Where Is Mack Strong When You Need Him?
When you think of the prototypical NFL fullback, what comes to mind? A big, bruising, blocking back than can hold his own against lineman and blitzing linebackers, right?
Apparently, Seahawks head coach Pete Carroll has a different vision.
After Seahawk fullback Michael Robinson went down with an injury in the week 1 loss to the 49ers, the Seahawks signed Eddie Williams from the Cleveland Browns practice squad.
Here’s the gripe about the situation. Eddie Williams is not a Fullback. Neither is Michael Robinson.
Williams played Tight End at The University of Idaho while Robinson played Quarterback at Penn State University. Neither have been bred to block, neither have been bred to pick up the blitz and hit other players.
That is what the Seahawks are lacking, and part of the reason our QB’s keep taking so many shots.
When NFL fans think of great fullbacks of recent memory, they think of Lorenzo Neal of the San Diego Chargers and Mike Alstott of the Tampa Bay Buccaneers.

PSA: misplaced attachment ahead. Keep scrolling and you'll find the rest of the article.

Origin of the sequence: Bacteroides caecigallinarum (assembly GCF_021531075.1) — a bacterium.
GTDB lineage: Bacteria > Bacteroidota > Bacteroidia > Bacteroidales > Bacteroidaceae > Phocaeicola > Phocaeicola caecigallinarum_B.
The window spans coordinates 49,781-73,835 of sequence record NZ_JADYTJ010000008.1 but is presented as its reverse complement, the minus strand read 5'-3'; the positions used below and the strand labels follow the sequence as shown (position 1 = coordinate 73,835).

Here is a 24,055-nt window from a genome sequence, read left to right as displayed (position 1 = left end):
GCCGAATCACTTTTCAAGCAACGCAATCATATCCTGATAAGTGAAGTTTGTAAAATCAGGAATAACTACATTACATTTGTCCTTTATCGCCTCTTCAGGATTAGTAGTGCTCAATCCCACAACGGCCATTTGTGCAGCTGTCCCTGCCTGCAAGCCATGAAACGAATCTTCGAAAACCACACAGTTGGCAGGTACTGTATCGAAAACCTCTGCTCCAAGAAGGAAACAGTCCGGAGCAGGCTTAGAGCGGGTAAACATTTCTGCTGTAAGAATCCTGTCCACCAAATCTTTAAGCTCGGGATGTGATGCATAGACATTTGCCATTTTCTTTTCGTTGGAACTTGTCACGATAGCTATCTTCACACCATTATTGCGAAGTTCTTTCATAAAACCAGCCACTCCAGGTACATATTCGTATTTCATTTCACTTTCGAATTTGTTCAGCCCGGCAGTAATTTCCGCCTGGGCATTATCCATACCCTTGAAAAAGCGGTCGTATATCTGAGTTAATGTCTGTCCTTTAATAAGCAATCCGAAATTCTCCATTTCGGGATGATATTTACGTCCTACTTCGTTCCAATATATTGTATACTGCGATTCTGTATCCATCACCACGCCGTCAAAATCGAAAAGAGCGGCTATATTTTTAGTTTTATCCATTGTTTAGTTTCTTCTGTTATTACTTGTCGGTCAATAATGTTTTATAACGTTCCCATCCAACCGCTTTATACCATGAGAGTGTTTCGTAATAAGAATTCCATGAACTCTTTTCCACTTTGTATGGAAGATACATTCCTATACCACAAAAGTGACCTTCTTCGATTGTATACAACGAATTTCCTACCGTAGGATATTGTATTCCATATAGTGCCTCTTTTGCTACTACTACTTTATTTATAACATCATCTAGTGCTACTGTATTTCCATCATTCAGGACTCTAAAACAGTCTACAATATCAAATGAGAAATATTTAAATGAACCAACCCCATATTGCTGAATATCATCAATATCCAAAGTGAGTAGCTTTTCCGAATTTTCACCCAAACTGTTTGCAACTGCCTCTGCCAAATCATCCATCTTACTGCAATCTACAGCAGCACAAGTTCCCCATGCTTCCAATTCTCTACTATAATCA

When they think of top fullbacks in history, they think of John Riggins of the Washington Redskins, Larry Csonka of the Miami Dolphins, Bronko Nagurski of the Chicago Bears, Franco Harris of the Pittsburgh Steelers and Jim Brown of the Cleveland Browns.
When we Seahawks fans think fullback, we think of the days when Mack Strong roamed the backfield, hitting any blitzer who came his way.
We think of John L Williams bruising people as he carried defenders on his back one play and knocking em to the ground the next play. We think of the fullback as a 3rd and 1, or goal line presence who can bowl his way through a crowd of people with ease.
Pete Carroll’s vision of a fullback is not a fullback at all. He’s looking for someone to excel on special teams and can throw a block here and there and catch a pass or two while at the fullback position. It is agreeable to say that Robinson was a key player on our special teams, and he was.
But that is not what a fullback is supposed to be.
Not since Mack Strong and John L Williams before him have the Seahawks had a true fullback or seen one in action.
With the Seahawks offensive ling coming together slowly, they need that true fullback to pick up the slack in the backfield and get the QB an extra second to pass or scramble.
If they don’t have that, they might want to look into extra health insurance coverage for Tarvaris Jackson.